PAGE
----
The use, reuse and manipulation of information has become a key factor in the success of any organisation in an increasingly competitive and global business environment. Ensuring that employees are able to access (or are provided with) the right information in a timely manner is one of the key challenges facing organisations. Amongst the dominant communication methods email fills an important role in facilitating distributed communication and it is seen as a key target for improvement.Email is being used extensively and increasingly as a significant (and often dominant) method for communication within engineering organisations and projects and there exists significant opportunity and requirement to improve the use and reuse of email.This thesis contributes a rich understanding of the practise and perception of email use and reuse developed through a comprehensive review of the literature and three investigative studies: a study of the content of emails exchanged during an engineering project, a survey of practising engineers describing the role of email in supporting communication in projects and engineers perception of email, and a investigation of the information about the relationships between engineers participating in a project as represented by their exchanges of email.The second main contribution is a set of scenarios that were developed to summarise the understanding developed in the investigative studies, and form a core set of contextualised problems that can be used to communicate the research to industry and around which an holistic proposal is described to improve engineers use and reuse of email.The final contribution is an approach for supporting engineers in interpreting emails by the provision of additional contextual information, mitigating a core problem identified during the course of the research for which a well established information management solution does not already exist.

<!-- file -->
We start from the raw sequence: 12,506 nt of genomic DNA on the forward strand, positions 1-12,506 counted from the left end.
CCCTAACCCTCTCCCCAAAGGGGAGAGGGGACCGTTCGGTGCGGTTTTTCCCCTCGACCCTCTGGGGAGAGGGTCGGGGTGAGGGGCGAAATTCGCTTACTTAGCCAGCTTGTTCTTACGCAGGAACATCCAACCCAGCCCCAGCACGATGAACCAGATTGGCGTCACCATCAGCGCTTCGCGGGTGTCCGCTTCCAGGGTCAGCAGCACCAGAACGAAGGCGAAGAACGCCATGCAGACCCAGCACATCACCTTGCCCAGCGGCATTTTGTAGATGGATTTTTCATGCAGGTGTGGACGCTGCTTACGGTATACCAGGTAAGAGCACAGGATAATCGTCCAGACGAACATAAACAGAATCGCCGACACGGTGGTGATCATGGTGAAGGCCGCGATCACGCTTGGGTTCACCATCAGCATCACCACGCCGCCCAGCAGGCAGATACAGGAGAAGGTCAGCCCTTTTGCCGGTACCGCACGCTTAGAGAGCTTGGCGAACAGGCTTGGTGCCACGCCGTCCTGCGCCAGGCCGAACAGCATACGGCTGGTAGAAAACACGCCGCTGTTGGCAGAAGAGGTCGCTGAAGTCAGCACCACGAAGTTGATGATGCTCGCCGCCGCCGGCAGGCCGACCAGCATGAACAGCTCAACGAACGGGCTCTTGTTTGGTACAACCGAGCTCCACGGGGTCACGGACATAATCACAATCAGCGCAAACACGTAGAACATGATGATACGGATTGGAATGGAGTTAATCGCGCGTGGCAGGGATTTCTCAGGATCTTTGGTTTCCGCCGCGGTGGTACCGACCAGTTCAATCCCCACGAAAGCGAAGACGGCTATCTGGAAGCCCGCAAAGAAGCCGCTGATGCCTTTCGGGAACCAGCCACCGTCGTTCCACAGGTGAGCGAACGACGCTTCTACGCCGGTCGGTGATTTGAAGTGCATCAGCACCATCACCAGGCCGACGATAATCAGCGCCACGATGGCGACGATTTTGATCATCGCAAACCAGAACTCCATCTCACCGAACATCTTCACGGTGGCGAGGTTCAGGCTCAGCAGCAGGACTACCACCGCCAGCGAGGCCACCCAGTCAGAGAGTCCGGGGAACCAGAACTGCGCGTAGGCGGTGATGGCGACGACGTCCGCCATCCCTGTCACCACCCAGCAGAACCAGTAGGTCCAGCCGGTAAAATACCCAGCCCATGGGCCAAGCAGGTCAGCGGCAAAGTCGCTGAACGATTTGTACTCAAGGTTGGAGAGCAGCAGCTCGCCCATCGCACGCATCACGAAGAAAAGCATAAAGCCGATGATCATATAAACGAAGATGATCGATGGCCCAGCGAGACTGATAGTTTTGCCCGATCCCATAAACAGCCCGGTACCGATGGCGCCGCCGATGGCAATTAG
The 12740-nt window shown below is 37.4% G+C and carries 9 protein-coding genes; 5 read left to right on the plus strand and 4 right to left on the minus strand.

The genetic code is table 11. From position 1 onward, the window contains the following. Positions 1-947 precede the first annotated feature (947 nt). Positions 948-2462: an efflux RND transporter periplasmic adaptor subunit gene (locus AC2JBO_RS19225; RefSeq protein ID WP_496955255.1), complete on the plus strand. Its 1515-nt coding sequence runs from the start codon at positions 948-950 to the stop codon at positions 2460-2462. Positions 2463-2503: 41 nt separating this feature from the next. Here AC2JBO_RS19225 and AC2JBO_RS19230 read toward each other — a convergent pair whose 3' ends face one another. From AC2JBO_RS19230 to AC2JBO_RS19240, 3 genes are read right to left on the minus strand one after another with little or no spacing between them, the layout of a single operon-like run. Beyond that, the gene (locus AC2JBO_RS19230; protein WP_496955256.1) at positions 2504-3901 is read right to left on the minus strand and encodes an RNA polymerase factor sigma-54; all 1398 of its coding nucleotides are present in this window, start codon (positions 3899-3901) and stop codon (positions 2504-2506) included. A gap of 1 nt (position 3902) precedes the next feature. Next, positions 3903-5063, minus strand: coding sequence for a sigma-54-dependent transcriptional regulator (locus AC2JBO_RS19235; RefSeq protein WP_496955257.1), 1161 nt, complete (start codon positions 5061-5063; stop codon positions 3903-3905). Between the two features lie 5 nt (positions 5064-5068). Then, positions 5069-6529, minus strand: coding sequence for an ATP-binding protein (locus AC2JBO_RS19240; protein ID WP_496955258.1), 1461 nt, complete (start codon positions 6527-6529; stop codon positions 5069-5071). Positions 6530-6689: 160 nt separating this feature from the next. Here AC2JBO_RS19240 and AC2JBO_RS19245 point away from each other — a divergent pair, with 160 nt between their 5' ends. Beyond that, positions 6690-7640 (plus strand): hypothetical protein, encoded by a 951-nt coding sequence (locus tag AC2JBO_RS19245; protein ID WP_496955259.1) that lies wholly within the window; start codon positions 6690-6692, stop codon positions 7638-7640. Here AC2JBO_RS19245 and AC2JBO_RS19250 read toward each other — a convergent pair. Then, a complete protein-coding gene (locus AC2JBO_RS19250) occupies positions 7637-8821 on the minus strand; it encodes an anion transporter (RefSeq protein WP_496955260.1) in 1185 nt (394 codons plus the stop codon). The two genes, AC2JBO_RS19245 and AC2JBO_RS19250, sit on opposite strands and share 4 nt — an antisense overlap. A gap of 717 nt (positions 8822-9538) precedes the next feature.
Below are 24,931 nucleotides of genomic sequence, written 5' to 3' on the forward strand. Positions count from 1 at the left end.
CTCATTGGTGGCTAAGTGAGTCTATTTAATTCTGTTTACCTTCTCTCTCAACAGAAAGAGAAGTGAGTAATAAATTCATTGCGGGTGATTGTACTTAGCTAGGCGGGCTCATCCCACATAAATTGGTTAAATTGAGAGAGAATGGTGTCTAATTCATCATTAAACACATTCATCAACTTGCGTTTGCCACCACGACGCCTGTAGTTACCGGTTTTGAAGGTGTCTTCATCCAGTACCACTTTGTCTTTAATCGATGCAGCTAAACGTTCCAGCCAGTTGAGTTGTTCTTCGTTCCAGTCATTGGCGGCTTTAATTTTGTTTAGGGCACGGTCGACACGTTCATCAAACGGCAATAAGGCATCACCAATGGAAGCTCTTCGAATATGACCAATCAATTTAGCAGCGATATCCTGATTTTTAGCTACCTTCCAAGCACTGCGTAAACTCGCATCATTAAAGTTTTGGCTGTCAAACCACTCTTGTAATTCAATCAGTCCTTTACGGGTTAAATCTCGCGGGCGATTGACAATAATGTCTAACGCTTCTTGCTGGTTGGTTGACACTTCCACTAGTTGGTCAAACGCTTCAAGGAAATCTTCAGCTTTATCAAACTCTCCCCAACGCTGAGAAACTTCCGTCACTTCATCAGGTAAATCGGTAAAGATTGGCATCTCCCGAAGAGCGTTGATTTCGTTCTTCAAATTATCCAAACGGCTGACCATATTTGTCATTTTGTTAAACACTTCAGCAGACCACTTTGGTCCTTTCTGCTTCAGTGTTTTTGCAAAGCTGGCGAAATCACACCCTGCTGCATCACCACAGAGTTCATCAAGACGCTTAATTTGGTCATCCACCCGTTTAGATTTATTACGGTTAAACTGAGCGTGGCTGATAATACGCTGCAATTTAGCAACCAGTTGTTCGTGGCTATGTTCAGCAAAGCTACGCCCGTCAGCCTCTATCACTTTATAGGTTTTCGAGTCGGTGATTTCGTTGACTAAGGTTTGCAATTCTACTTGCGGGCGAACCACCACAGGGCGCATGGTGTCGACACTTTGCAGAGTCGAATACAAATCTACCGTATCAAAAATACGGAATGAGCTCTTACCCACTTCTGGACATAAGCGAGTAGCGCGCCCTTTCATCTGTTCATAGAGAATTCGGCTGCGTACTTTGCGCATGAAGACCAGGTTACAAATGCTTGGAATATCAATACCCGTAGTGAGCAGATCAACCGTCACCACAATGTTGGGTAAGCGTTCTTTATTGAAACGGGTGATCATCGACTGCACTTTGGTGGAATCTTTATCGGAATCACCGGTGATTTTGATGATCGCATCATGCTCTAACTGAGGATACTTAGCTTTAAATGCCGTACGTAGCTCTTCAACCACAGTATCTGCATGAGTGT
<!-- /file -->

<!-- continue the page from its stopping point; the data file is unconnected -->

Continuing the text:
|Date of Award||4 Feb 2014|
|Supervisor||Christopher McMahon (Supervisor) & Ben Hicks (Advisor)|